A new narrative for Europe could be to establish a new type of globalisation based on European values. This includes adherence to social and environmental standards and implicitly rejects protectionism, fences and walls.

Accelerating internal dynamics

Internal dynamics need to be bolstered. A dynamic Europe will reduce debt levels and inequalities, promote new technologies and energy efficiency, and make the continent the global leader in decarbonisation. Reducing inequality and promoting environmental excellence are the keys to improving living conditions and could simultaneously be the drivers of greater dynamism. This increases the scope for differentiated preferences and policies, and boosts trust in the European project.

External stability

The refugee crisis requires greater levels of cooperation with Europe’s neighbours. European investments in the neighbourhood and cultural exchanges (such as Schumpeter scholarships or Erasmus exchanges) could help to create political stability and a dynamic market which, combined, also reduce the need for migration. Similar programmes in the US after the Second World War expanded the options available to European countries, making Europe a partner and providing the US access to a larger market.

The prospects of a European century

Despite the bumpy start, the chance exists that the 21st century could be a European century. Through the priority it gives to quality of life, social inclusion and environmental excellence, Europe has a better model to offer other high-income countries than the models currently prevailing in Asia or America. A combination of centralised policies and decentralised implementation is the key to success and acceptance.

This article draws heavily from K. Aiginger: Mehr nationale Souveränität durch eine neue Europapolitik, Policy Crossover Center (PCC): Vienna-Europe, Working paper 1/2017. I am grateful for critiques of earlier versions, particularly to Kurt Bayer, Cornelius Hirsch, Alexander Hudetz, Vanessa Koch, Johannes Langthaler, Stefan Schaller, Helene Schuberth and Gunther Tichy, and I acknowledge the research assistance of Rainer Brunnauer, Dagmar Guttmann, Vanessa Koch, Irene Langer and Alina Pohl.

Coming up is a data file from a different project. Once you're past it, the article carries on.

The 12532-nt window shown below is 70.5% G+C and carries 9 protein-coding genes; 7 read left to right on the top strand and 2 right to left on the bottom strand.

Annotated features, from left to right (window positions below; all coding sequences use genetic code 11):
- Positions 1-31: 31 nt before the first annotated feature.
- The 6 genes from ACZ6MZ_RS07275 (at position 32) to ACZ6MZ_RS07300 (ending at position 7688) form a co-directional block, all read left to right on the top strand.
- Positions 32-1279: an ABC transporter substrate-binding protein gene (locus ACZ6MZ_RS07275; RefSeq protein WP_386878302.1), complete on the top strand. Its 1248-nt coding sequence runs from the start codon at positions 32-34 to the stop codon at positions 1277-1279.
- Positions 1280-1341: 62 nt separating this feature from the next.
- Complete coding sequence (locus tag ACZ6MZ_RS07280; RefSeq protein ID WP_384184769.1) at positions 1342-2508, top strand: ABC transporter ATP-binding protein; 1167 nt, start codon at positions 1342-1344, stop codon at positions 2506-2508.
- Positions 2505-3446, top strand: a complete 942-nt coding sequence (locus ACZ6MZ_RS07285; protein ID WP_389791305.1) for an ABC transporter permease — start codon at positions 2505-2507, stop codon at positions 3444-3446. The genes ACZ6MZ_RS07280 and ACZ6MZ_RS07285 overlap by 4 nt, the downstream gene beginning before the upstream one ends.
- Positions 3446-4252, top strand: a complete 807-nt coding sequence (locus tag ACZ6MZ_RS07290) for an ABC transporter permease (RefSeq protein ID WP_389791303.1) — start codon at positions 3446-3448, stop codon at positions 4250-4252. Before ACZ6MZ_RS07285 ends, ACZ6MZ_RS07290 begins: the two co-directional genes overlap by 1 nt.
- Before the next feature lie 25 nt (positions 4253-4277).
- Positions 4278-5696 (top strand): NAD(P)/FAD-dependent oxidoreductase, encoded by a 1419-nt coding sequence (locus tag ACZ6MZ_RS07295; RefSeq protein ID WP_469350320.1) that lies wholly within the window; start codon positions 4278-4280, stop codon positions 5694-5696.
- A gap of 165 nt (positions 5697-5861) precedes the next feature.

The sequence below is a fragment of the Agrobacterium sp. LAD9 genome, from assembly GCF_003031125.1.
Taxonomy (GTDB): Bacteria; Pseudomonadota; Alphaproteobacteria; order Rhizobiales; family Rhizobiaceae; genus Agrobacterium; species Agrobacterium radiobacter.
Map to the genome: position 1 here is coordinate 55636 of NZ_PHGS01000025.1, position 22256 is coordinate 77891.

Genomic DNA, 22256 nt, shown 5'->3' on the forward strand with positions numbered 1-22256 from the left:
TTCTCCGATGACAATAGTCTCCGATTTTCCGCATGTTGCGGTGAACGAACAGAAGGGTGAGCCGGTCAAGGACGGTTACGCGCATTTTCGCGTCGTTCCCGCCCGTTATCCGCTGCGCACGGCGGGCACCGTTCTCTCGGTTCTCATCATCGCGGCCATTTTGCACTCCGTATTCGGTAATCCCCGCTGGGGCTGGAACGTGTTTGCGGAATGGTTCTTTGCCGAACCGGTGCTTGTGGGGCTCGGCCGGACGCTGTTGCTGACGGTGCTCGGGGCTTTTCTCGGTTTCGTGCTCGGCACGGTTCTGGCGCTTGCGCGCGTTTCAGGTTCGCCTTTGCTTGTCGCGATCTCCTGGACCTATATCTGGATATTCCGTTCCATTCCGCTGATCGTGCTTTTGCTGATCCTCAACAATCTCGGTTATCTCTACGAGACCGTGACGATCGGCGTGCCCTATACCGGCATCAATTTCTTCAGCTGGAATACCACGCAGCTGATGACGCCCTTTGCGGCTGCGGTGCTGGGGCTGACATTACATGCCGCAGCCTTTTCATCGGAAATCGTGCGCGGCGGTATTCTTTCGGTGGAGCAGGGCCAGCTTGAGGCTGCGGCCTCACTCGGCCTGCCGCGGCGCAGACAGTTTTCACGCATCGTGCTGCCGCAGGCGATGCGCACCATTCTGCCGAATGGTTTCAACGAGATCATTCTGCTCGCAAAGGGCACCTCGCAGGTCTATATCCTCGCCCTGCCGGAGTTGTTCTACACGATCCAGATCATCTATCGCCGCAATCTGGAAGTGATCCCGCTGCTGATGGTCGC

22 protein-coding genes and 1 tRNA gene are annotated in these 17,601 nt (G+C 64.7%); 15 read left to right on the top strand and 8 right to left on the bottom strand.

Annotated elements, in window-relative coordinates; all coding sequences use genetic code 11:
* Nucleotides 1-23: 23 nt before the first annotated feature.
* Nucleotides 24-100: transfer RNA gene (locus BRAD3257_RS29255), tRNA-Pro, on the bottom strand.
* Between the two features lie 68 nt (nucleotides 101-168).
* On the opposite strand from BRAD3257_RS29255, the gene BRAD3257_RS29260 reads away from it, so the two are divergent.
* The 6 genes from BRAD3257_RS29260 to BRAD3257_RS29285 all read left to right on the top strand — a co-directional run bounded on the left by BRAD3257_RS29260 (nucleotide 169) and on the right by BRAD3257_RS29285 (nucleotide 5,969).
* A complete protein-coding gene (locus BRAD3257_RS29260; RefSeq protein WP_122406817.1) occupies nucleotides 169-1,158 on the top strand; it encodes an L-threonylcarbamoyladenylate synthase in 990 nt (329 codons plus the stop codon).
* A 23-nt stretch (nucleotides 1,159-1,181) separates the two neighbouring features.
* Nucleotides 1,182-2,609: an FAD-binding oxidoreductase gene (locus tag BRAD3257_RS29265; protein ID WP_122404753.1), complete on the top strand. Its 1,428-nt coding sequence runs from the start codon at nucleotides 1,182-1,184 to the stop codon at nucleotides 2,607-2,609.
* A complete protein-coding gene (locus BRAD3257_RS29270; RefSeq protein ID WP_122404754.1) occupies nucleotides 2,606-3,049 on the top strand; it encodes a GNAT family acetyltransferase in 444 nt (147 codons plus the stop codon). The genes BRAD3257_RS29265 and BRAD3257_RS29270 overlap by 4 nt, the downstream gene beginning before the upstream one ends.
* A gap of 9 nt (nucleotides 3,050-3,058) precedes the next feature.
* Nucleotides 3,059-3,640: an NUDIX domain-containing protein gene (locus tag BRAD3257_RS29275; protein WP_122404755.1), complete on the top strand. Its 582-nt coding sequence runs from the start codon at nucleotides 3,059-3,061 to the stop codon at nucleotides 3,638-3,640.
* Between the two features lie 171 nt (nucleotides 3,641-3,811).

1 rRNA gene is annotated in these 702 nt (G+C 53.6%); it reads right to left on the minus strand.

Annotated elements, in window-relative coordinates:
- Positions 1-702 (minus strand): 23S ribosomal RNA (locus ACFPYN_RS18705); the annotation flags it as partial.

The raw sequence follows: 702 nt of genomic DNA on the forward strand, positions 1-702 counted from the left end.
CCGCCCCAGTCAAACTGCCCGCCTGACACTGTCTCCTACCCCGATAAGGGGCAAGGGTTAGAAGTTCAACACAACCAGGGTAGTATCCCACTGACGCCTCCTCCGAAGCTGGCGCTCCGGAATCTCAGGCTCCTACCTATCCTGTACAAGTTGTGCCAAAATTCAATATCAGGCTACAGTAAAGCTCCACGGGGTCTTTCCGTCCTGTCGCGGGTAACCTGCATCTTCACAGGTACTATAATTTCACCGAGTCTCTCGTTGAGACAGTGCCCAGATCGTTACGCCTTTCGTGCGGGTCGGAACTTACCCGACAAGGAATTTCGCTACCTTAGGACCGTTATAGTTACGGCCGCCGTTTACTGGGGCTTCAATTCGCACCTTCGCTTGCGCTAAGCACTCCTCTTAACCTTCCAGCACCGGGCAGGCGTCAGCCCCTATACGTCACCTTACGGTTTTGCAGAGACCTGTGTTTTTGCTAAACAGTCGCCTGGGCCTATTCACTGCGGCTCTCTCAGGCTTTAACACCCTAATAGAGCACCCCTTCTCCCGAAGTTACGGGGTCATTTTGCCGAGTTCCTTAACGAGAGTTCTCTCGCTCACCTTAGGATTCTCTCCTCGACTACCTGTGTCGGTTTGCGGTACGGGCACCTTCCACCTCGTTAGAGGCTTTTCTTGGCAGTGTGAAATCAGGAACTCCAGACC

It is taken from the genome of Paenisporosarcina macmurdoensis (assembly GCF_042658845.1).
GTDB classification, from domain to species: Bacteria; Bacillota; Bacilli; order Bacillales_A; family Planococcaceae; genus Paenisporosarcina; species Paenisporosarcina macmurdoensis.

• 1Background to this argument can be found in K. Aiginger: Harnessing competitiveness for social and ecological goals, in: F. Allemand, P. Chiocchetti (eds.): Competitive solidarity. Developments and challenges of the European socio-economic model, forthcoming; and K. Aiginger: Political Rebound Effects as Stumbling Blocks for Socio-Ecological Transition, in: American Journal of Business, Economics and Management, forthcoming; as well as the recent “Juncker White Paper”, J.-C. Juncker: White Paper on the Future of Europe, European Comission COM2017(2025), 1 March 2017.
  • 2 For a detailed discussion, see M. Schratzenstaller: Multilaterale Ansätze zur Lösung multilateraler Problem. Gemeinsame Steuerpolitik ermöglicht nationale Handlungsspielräume, ÖGfE Policy Brief 10’2015, March 2015.
  • 3 K. Aiginger, J. Vogel: Competitiveness: from a misleading concept to a strategy supporting Beyond GDP goals, in: Competitiveness Review, Vol. 25, No. 5, 2015, pp. 497-523.
  • 4 See M. Buti, K. Pichelmann: European Integration & Populism – Addressing Dahrendorf’s Quandary, LUISS School of European Political Economy Policy Brief, 30 January 2017; D. Rodrik: There is no need to fret about deglobalisation, Financial Times, 4 October 2016; and M. Schratzenstaller, op. cit.
  • 5 D. Rodrik, op. cit.
  • 6 For further reading, see I. Gill, M. Raiser: Golden Growth: Restoring the Lustre of the European Economic Model, Washington DC 2012, The World Bank, available at http://www.worldbank.org/en/region/eca/publication/golden-growth; and A. Hemerijck: Social Investment and the European Monetary Union, WWWforEurope Lecture Series, 2014, http://www.foreurope.eu/index.php?id=878&L=0.
  • 7 See K. Aiginger: New Dynamics for Europe: Reaping the Benefits of Socio-ecological Transition. Synthesis Report Part I. Executive Summary, WWWforEurope, Vienna and Brussels 2016, available at http://Synthesis-Summary.foreurope.eu.

DOI: 10.1007/s10272-017-0682-7